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Anti-Minaret Initiative and Interfaith Dialogue
Anti-Minaret Initiative and Interfaith Dialogue
Muslims around the world await the coming 29th of November on which Switzerland will vote on an initiative to ban the construction of minarets.
Wednesday, December 2,2009 18:13
by Rev. Markus Sahli Islamonline
Muslims around the world await the coming 29th of November on which Switzerland will vote on an initiative to ban the construction of minarets. Although the initiative was introduced by the biggest party in Switzerland, the Swiss People's Party (SVP), the government, Parliament, and most political parties and religious communities are against it. The issue of minarets sheds light on many other aspects and uncertainties about Muslims' integration in Swiss society.

In Switzerland, the land of direct democracy, any citizen with a political concern can present an initiative for the Swiss people to vote on. Two conditions must be fulfilled: the initiative must contain a concrete proposal for a change in the constitution, and it must be signed by at least 100,000 citizens.

On July 8, 2008, a group of citizens presented to the Swiss government a "people's initiative" with 114,895 signatures demanding the addition of the following regulation to the Swiss Federal Constitution: "The construction of minarets shall be banned."

Minarets and Freedom of Religion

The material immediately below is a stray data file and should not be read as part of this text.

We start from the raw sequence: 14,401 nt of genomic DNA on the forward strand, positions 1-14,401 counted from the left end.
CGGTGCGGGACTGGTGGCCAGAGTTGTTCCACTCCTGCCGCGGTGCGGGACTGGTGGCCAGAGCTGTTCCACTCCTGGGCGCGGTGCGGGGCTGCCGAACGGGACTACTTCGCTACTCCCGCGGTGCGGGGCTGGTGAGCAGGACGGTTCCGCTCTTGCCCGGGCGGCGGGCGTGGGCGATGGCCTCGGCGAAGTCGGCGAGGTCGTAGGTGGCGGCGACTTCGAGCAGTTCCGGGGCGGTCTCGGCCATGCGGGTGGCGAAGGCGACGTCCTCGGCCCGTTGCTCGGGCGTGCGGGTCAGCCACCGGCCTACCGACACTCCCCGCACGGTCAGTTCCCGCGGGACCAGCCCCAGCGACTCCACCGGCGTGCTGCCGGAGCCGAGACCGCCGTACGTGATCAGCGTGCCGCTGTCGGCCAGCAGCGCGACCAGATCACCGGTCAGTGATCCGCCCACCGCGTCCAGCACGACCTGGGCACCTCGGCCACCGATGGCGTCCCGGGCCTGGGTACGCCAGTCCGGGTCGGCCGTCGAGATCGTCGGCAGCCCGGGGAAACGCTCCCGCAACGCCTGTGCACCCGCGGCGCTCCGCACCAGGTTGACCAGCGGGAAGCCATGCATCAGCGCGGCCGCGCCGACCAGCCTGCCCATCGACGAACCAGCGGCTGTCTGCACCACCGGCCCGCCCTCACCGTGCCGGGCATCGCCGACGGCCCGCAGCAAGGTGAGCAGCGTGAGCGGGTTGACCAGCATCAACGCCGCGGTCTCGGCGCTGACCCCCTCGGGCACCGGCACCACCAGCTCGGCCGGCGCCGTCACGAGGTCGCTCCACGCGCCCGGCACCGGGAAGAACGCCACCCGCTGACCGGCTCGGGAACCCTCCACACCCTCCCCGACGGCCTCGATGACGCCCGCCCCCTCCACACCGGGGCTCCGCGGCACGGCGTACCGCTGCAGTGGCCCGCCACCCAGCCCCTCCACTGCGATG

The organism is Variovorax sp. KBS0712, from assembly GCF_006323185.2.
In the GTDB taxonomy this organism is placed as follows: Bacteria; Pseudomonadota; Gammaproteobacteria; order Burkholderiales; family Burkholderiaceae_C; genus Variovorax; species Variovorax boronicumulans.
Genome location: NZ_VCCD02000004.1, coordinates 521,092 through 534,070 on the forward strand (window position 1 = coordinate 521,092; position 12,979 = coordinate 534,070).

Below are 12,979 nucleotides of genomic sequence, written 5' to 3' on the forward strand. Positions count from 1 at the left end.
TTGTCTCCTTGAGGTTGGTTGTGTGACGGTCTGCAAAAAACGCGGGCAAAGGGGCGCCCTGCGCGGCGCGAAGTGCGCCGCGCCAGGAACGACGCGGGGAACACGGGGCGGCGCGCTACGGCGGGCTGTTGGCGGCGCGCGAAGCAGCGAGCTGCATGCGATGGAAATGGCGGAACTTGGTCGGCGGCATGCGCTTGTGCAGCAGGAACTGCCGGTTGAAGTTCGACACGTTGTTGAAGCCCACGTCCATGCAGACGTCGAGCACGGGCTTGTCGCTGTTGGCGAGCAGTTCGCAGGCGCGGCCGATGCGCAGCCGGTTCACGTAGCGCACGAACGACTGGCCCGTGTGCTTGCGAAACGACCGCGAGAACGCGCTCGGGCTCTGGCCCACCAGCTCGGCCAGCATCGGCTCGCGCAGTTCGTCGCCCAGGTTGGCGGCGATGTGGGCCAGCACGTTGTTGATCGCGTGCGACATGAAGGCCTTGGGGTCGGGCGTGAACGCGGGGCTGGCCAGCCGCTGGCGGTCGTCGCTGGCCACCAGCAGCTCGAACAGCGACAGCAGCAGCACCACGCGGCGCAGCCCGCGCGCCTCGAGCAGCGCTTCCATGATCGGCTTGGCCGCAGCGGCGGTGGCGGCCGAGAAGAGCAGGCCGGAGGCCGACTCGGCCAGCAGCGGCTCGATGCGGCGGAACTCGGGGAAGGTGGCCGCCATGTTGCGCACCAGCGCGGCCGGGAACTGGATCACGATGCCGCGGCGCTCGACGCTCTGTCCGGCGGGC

The committee behind the initiative says that the prohibition does not target Islam as a religion; it is rather about Islam as a political concept. According to the committee, the minaret is a symbol of political Islam and a sign of domination. In Switzerland, religion may not be set above the state. The prohibition of minarets is meant to ensure that the Swiss legal order and concept of society are not influenced, explains the committee.

According to current opinion polls, the initiative would be rejected by 53 percent of the voters. Those who have not yet decided are 14 percent. So, the outcome of the vote could be relatively tight.

The government, Parliament, and most of the political parties, churches, and religious communities reject the initiative. The most important reason behind that rejection is their belief in freedom of religion.

Article 15 of the Swiss Federal Constitution says, "The freedom of religion and philosophy is guaranteed. All persons have the right to choose their religion or philosophical convictions freely, and to profess them alone or in community with others. All persons have the right to join or to belong to a religious community, and to follow religious teachings. No person shall be forced to join or belong to a religious community, to participate in a religious act, or to follow religious teachings."
In Swiss law, freedom of religion is not only an individual right but also a corporate right. This right entails that a religious community has the right to build houses of God in accordance with its religious ideas. So, in principle, the building of mosques and minarets is allowed in Switzerland. Whether a minaret is necessary in the Islamic religion or not can be answered only by the Muslim community itself.

Swiss Council of Religions